1. First, let’s create a folder to hold our Subversion projects. In the Finder, create a new Subversion folder in your Home directory and a subfolder in the Subversion folder for your project repository. For this example, let’s just name the subfolder Test.
  2. Launch Terminal.
  3. You should be in your Home directory. Type ls and hit Return to list the files in your current location. (For a list of other handy Terminal commands, see OS X commands.)
  4. Create a new repository. Type svnadmin create Subversion/Test and hit Return.
  5. You’re done with the Terminal (yea!), so you can close it. Open the /Subversion/Test folder in the Finder and you’ll see a number of new files and folders. DON’T TOUCH THESE FILES! From now on, you’ll use your Subversion client to manage the repository.

Working with Subversion

Now that you have a repository, you can start work on your project.

Connect to Subversion

To connect to your Subversion repository, launch your Subversion client. If you’re using ZigVersion, you’ll see the Connect to a Server window.

ZigVersion Connect to Server window

Enter the path to your repository in the URL for New Server field. For example, to access the Test repository I created above, I would enter: file:///Users/robert/Subversion/Test. You’ll need to replace robert with the name of your Home directory.

Add and edit files

The repository is empty, so lets add some files.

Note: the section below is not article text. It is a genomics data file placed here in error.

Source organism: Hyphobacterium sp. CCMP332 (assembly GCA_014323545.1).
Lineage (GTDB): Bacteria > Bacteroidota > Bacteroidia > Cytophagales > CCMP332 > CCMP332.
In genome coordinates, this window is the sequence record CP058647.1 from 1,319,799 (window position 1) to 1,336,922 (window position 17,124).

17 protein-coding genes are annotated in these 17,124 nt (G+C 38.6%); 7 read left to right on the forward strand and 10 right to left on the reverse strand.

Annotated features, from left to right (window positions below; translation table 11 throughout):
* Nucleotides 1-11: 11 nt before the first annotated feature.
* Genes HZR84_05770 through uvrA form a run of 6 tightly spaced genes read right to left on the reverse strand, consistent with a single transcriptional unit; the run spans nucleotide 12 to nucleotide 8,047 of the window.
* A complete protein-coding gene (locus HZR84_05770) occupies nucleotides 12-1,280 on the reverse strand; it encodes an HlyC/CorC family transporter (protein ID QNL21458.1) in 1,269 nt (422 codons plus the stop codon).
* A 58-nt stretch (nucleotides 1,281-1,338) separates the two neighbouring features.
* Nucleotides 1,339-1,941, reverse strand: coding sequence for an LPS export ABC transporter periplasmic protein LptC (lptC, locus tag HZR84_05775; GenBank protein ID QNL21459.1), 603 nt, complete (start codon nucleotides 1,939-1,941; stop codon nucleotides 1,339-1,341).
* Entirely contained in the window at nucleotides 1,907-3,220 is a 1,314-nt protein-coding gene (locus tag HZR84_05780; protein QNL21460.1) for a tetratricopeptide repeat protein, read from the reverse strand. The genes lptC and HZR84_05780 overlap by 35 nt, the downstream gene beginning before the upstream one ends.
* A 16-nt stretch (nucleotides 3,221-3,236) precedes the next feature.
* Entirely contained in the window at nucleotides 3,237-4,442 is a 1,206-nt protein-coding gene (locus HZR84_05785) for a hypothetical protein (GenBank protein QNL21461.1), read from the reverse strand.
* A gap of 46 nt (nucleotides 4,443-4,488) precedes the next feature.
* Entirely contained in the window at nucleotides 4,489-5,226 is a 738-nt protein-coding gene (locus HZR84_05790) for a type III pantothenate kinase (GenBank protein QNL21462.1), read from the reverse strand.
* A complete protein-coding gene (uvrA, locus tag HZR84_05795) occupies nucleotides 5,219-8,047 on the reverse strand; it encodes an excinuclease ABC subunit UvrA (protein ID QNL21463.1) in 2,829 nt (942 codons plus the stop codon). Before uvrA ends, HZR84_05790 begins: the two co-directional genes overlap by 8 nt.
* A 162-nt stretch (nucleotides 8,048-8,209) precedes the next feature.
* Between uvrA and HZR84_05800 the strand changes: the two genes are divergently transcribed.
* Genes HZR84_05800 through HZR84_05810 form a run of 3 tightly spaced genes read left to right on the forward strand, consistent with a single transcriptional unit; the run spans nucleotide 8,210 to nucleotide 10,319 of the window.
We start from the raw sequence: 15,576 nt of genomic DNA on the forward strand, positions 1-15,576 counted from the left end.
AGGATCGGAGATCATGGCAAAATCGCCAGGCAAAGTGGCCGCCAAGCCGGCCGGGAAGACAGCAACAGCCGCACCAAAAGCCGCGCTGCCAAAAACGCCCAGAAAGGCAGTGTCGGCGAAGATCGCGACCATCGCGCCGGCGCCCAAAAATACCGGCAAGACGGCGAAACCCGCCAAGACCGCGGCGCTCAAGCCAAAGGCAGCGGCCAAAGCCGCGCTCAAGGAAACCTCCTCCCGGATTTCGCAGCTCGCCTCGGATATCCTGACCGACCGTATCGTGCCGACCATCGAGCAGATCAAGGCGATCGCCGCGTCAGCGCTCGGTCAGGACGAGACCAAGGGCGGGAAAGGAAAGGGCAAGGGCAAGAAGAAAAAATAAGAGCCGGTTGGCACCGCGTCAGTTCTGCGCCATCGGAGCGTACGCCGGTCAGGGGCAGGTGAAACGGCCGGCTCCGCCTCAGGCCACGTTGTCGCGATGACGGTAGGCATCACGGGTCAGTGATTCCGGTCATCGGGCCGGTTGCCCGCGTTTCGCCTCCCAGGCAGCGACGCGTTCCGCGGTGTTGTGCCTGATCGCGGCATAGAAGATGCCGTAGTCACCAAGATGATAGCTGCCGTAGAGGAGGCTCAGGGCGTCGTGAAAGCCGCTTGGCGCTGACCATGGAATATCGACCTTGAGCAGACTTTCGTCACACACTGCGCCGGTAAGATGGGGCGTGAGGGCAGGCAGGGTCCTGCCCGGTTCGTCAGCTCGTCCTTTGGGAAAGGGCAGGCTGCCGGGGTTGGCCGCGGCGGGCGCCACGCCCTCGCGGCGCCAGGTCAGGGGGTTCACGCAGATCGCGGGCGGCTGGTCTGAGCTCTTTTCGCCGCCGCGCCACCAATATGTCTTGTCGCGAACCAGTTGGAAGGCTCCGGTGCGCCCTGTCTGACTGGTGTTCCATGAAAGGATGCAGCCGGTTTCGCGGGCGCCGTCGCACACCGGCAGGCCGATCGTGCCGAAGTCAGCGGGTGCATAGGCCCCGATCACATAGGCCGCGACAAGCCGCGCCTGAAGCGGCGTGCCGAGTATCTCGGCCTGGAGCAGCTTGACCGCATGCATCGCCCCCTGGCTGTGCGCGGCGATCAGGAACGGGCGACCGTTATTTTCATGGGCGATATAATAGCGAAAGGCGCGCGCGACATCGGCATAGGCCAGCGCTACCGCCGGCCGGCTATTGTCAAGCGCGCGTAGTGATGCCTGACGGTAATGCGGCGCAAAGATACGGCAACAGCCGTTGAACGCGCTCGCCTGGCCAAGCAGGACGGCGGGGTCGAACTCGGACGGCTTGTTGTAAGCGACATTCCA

1. If you’re starting with a theme or template (Sandbox, for example), just drag the theme folder to the ZigVersion window.

    Viewing the repository in ZigVersion

  2. If you want to start with an empty project, click on the root folder, then click on the Check Out button and create a working folder in the Finder. You can now add files to this folder.
  3. After checking out the project files, you can double-click them in the ZigVersion window (or in the Finder) to edit them.
  4. If you see a ? in the Status column in the ZigVersion window after editing a file, highlight it, control-click and select Add from the popup menu. Once the file has been added, you’ll see an M in the status column the next time you edit it, which means the file has been modified.

Check in and review your progress

After editing your files, click the Check In button in the toolbar to update the changes. You can review the changes and add a comment in the Review and Check In window. It’s a good idea to add comments so you can remember what you were working on. You can check revisions at any time by clicking on the Revision Viewer button.

Learn More

If you’re using ZigVersion, you’ll learn everything else you need to know in the Introduction to ZigVersion video and the